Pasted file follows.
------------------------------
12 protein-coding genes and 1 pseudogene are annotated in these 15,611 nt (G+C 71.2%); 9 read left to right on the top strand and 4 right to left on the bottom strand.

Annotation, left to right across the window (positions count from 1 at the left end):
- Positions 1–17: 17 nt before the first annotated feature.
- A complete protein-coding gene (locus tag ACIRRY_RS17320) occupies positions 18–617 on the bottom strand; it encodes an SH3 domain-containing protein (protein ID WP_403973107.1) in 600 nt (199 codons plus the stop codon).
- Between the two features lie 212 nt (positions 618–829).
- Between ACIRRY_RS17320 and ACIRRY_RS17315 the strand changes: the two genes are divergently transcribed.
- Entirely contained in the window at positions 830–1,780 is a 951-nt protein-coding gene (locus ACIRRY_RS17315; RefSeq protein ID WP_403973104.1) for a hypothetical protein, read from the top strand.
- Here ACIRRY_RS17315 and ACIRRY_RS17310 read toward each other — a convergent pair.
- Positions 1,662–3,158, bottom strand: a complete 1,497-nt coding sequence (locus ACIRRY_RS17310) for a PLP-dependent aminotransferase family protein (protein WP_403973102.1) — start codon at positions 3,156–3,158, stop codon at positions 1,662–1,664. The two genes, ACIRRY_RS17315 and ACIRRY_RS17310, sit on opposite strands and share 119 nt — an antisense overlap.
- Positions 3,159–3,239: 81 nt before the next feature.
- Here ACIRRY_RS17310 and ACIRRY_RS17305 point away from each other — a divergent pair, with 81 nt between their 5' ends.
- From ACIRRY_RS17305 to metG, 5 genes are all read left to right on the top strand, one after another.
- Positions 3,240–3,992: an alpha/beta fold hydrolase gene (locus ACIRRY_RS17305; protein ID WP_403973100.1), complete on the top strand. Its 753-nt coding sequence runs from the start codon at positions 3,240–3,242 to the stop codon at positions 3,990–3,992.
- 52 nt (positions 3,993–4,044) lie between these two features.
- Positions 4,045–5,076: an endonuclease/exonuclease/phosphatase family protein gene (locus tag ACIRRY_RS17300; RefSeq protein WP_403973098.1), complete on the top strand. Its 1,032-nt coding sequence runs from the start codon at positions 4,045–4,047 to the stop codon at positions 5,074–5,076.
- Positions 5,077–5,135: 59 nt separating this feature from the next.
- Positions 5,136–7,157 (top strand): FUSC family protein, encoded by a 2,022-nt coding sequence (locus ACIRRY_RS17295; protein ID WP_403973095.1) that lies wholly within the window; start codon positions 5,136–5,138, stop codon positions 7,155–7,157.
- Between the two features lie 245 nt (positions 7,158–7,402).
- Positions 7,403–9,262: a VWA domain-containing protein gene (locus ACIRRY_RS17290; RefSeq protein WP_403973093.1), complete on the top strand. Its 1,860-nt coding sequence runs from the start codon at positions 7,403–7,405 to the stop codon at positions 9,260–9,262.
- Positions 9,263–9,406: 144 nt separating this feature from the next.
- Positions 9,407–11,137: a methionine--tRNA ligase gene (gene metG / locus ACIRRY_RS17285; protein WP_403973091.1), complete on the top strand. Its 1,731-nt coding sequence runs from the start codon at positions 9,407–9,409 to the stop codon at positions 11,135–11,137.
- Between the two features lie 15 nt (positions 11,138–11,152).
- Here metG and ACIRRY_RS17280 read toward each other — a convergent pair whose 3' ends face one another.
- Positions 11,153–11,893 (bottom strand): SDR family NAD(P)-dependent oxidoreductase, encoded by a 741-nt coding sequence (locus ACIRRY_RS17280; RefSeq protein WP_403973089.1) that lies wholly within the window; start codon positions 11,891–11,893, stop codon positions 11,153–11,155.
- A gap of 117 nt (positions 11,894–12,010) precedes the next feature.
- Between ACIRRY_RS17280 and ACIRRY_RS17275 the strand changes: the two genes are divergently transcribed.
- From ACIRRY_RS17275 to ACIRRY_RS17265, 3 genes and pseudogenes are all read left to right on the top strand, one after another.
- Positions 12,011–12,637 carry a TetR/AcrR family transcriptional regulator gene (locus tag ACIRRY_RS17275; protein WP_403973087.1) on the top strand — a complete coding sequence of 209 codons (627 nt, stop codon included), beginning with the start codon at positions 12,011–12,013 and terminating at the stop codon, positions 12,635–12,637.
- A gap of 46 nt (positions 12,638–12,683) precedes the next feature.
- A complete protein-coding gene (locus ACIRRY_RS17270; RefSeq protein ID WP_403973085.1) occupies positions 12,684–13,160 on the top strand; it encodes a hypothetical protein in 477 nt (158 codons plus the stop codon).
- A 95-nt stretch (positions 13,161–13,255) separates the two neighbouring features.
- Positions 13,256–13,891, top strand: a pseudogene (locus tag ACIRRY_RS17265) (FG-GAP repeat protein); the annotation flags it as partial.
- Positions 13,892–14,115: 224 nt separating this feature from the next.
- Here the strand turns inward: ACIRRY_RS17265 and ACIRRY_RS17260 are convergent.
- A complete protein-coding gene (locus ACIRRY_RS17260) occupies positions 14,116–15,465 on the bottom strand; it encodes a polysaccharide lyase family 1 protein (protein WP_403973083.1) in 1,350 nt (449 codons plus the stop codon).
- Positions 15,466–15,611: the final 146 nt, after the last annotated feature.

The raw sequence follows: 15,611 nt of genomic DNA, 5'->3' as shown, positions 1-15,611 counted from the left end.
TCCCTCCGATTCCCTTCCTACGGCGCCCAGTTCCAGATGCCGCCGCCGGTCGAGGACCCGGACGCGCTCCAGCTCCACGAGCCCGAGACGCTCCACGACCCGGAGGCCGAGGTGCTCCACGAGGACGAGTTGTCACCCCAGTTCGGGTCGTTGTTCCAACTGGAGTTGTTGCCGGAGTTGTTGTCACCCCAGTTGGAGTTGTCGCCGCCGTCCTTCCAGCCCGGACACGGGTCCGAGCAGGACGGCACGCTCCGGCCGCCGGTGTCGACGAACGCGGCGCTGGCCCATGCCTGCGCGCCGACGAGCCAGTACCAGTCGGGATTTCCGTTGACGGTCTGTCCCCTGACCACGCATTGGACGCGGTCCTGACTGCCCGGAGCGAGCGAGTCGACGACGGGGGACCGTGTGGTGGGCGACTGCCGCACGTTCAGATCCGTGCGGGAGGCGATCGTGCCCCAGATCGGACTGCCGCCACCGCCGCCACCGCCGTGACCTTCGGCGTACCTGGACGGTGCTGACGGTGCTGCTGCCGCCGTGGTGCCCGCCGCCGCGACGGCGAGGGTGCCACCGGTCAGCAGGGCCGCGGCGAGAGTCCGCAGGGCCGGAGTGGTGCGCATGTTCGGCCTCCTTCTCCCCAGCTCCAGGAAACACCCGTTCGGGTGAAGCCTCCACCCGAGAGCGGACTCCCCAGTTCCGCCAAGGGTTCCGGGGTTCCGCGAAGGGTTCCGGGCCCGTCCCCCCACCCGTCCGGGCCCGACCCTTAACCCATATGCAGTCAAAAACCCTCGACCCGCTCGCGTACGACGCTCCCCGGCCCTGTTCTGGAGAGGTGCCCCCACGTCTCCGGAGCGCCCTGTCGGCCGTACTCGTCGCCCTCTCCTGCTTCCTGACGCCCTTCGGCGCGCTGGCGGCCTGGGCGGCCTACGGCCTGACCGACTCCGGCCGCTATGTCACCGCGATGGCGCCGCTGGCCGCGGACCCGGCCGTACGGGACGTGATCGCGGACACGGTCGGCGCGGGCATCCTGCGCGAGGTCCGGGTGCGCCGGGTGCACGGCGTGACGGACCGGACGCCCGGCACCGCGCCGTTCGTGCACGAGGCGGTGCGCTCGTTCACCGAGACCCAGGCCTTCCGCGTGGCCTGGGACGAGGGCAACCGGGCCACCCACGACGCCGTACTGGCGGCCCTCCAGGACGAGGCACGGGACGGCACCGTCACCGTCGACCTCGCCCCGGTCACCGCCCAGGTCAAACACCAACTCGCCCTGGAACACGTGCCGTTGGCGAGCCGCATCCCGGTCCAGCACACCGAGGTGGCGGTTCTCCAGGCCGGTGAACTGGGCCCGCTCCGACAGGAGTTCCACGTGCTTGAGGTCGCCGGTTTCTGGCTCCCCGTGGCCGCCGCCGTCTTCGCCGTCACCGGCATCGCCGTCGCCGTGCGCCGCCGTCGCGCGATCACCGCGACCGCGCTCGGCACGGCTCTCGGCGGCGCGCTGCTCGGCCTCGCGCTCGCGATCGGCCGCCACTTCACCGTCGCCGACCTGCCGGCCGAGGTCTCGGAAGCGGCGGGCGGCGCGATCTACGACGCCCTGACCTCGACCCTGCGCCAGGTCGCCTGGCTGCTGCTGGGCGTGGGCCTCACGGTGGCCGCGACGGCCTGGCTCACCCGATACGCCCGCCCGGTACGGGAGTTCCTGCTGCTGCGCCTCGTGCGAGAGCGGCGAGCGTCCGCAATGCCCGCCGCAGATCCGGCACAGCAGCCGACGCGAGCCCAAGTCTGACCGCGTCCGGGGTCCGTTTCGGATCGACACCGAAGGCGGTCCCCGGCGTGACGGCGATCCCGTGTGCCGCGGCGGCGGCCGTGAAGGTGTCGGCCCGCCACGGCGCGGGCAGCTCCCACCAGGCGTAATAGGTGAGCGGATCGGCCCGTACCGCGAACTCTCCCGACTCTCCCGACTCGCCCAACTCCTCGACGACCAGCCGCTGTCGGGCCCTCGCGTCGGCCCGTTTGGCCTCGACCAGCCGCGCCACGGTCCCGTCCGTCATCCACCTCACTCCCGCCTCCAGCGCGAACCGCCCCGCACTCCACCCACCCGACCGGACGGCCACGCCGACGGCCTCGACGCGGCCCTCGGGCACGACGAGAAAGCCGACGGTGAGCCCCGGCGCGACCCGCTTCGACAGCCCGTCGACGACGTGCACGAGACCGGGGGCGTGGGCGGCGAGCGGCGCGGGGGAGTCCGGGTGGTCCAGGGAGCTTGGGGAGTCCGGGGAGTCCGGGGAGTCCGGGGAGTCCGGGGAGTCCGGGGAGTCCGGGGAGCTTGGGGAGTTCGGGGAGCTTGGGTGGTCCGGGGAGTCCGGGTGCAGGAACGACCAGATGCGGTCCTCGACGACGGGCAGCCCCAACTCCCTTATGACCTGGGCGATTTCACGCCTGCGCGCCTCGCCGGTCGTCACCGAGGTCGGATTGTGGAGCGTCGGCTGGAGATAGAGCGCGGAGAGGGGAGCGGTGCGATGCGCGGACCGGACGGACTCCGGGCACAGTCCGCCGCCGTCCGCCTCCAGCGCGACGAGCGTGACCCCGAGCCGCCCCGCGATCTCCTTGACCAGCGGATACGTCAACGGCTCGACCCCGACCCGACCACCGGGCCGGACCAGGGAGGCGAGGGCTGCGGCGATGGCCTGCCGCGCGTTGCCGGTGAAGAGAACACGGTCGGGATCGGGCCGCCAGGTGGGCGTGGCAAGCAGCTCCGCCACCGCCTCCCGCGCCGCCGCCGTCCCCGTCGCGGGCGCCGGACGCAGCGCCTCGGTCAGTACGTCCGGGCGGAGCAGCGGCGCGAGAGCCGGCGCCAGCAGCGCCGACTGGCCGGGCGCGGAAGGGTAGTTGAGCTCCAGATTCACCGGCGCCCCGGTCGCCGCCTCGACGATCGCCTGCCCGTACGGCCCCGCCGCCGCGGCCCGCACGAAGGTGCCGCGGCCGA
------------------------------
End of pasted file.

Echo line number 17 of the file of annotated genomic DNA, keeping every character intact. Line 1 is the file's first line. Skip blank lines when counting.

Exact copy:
- Positions 5,136–7,157 (top strand): FUSC family protein, encoded by a 2,022-nt coding sequence (locus ACIRRY_RS17295; protein ID WP_403973095.1) that lies wholly within the window; start codon positions 5,136–5,138, stop codon positions 7,155–7,157.